Malware Continues to Attack German Car Industry for Nearly a Year

A long-running malware campaign targeting German auto manufacturing companies has been revealed in a report by Check Point researchers.

The targets included several German automakers and car dealers, and the attackers registered multiple similar domains for use in the attack by cloning the legitimate sites of companies in the field.

These sites are used to send phishing emails written in German and host malware payloads that are downloaded to target systems.

According to the report, the attack campaign started around July 2021 (and possibly March) and is still ongoing.

Target the German Automotive Industry

A malware infection chain begins with an email sent to a specific target containing an ISO disk image file that bypasses many internet security controls.

The archive in turn contains an HTA file that contains JavaScript or VBScript code that is executed via HTML smuggling.

Malware Infection Chain

This is a technique that is used regularly by hackers of all skill levels, from “script kiddies” who rely on automated toolkits to state hackers who deploy custom backdoors.

When the victim sees the decoy document opened via the HTA file, malicious code runs in the background, fetching and launching the malware payload.

The security researchers noted: “We found multiple versions of these scripts, some triggering PowerShell code, some obfuscated, and others in plain text. They all download and execute various MaaS (Malware as a Service) information stealers. “

The MaaS infostealers used in this campaign varied, including Raccoon Stealer, AZORult, and BitRAT. All three are available for purchase on cybercrime markets and darknet forums.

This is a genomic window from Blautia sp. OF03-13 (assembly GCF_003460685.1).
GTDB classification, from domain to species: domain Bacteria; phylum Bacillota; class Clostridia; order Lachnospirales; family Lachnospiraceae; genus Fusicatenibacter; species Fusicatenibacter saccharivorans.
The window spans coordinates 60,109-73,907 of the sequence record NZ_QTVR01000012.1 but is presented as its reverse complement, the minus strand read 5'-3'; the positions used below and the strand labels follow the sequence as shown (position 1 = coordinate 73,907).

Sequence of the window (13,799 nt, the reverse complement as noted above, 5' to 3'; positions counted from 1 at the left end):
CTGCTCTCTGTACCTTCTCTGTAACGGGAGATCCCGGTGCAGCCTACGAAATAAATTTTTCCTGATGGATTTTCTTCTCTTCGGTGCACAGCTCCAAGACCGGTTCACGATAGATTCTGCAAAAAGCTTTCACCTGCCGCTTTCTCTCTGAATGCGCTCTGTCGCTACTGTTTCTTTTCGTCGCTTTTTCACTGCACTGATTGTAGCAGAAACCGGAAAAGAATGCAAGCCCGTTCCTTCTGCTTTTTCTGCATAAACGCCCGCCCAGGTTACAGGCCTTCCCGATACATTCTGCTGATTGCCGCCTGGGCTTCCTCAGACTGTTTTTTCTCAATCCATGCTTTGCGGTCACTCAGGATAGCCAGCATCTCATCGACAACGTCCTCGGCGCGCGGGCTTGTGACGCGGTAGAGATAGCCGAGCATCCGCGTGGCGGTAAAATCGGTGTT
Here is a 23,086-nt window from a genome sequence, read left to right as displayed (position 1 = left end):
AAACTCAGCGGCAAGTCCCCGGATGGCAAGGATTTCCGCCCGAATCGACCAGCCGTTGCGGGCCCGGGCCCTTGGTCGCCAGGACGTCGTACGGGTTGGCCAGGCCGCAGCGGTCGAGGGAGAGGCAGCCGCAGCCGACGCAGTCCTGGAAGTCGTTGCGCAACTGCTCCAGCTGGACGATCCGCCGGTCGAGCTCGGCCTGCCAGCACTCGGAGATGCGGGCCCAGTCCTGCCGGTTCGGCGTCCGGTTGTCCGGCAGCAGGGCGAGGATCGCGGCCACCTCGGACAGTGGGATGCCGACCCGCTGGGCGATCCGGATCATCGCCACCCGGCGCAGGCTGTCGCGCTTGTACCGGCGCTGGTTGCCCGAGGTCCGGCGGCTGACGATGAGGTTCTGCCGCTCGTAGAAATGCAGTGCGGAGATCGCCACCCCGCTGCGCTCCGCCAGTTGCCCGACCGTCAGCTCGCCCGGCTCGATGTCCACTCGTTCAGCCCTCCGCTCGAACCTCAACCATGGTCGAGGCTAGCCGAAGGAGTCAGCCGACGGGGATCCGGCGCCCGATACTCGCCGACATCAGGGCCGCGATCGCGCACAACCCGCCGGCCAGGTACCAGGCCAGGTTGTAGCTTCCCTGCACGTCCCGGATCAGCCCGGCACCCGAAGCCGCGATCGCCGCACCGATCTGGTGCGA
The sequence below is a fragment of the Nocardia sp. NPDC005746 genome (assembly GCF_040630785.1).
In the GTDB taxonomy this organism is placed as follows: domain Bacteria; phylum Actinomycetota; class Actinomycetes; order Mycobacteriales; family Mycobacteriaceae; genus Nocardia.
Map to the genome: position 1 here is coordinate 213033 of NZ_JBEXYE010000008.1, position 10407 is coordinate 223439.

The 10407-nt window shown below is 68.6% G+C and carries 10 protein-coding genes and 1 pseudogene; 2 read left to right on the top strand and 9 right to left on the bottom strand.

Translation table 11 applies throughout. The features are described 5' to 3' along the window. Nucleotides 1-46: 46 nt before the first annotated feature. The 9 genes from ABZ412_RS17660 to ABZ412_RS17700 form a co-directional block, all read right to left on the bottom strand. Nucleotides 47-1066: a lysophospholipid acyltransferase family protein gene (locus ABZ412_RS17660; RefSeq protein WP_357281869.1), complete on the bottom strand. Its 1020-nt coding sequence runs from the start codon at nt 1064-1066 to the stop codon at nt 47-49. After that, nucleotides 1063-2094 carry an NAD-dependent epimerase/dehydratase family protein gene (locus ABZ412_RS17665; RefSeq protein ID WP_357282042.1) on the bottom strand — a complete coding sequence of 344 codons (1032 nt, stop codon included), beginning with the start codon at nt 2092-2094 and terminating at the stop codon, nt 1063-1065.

In later versions of the HTA file, run PowerShell code to change registry values ​​and enable content on the Microsoft Office suite. This eliminates the need for an attacker to trick receivers into enabling macros, reducing the payload drop rate.

Goals and Attribution

Check Point said the 14 targeted entities it has tracked for these attacks are all German organizations with some ties to the auto-manufacturing industry. However, no specific company names were mentioned in the report.

The info-stealing payload was hosted on an Iranian-registered site (“bornagroup[.]ir”), while the same email was used for phishing subdomains such as “groupschumecher[.]com”.

Threat analysts were able to find links to different phishing campaigns targeting Santander customers, verifying that the campaign’s website was hosted on an Iranian ISP.

Attacker’s Infrastructure

All in all, it’s very likely that Iranian threat actors orchestrated the campaign, but Check Point doesn’t have enough evidence to prove its attribution.

Finally, regarding the targeting of the campaign, it is likely industrial espionage or BEC (commercial email compromise) against these companies or their customers, suppliers and contractors.


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